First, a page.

vrijdag 17 mei 2019

Untitled. Toby Goodshank

Pay attention, dear reader, as something special is taking place on this day. Something usually reserved for messiahs exclusively. Today, a month and four days after the initial announcement Untitled is resurrected. Knowing from experience over the past years how hard it is to predict resurrections or apocalypses, 35 days late is not a bad score at all. Toby Goodshank's album from 2009 has been remastered for vinyl and is released on Tiny Room Records in The Netherlands.

For me it is an introduction to Goodshank's work and what an introduction it is. The listener is taken on a ride that stops at several stations where a surprise awaits the listener. From perfectly melodic indie rock to a weird soundscape accompanying soundbites and some slacker rapping is not a huge step on Untitled. Psychedelic treatment of recordings are far from uncommon. These surprised would just be surprises were it not that most songs are more than interesting. Toby Goodshank knows how to write a good song and to work in some interesting details. A guitar solo that flies in softly to make its point, to change into a funky, high-sounding rhythm guitar further on.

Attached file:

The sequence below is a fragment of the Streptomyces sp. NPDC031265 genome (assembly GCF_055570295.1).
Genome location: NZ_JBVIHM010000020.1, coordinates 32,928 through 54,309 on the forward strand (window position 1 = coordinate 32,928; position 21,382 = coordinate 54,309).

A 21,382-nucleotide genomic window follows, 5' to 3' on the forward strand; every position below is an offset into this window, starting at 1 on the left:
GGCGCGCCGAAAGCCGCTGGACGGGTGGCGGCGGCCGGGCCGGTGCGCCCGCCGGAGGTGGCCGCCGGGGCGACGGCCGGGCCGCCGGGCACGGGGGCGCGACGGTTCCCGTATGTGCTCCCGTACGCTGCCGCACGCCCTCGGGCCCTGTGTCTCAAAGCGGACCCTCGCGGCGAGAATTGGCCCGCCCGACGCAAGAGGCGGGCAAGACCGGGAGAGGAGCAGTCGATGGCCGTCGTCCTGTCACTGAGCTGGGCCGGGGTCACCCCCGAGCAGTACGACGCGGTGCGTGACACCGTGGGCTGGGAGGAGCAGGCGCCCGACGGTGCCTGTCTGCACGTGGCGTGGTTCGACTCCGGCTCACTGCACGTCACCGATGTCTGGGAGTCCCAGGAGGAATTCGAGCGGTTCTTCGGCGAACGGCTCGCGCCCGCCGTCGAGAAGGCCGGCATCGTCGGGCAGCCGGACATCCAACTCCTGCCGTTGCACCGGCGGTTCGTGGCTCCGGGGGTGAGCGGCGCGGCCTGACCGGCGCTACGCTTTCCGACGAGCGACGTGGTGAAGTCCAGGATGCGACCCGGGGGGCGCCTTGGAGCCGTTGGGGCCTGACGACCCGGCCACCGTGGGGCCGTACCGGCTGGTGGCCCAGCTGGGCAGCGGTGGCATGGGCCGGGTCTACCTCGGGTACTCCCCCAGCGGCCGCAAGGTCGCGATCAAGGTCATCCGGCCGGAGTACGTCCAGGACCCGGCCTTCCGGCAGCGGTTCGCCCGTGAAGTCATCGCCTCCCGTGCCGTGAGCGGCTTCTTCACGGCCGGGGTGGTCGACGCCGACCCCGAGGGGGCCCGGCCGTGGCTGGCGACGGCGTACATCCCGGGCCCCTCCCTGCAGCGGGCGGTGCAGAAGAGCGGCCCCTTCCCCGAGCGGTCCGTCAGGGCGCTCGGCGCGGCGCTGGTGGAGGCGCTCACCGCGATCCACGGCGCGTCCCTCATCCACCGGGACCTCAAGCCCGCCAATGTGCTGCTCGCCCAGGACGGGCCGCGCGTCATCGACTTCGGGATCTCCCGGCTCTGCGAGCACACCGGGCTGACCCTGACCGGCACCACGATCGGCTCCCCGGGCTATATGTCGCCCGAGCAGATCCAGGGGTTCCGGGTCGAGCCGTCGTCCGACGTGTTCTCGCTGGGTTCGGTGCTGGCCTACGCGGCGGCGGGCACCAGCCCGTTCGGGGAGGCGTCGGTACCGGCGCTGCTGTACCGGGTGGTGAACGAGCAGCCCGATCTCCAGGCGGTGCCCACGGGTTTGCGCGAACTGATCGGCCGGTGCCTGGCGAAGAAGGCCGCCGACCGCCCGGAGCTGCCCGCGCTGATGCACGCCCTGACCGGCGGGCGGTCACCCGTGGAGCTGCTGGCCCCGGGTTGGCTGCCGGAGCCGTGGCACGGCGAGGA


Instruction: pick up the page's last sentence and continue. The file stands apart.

Lou Reed is no stranger to Goodshank. The dark, chugging rhythm that is Reed's trademark can be found on 'Track 5', all songs are untitled as well, except for their tracklisting. What happens in the lyric of 'Track 5' is for you to discover. O.k., I thought, but it involves a girl crying; to give away just a little.

With 'Track 6' one of the highlights of Untitled comes by. Again a slow, alternative rock song, with some great harmonising, with some disconcerting elements slowly growing more aggressive in the background. It gives 'Track 6' something menacing. While nothing changes in the bases of the song, it simply continues, it is totally changed through the sound effects that are added.

Toby Goodshank refrains from using any fireworks on Untitled. At heart each song is one man with one acoustic guitar strumming away. There are no immense effects in the music. All is elementary. From there Goodshank is on the lookout for little embellishments that give a song its extras. Like gravy and salt on the potatoes. Business as usual is what makes this album come alive. Song after song. It is in this way Untitled becomes special. Not just special, also impressive.

Dark and gloomy Untitled may be. Listening to it certainly influences my mood by offsetting little sparks in the gloom, the album makes me feel good and smile regularly. It is simply too much fun to have a negative effect. Not many dark albums can claim this stake.


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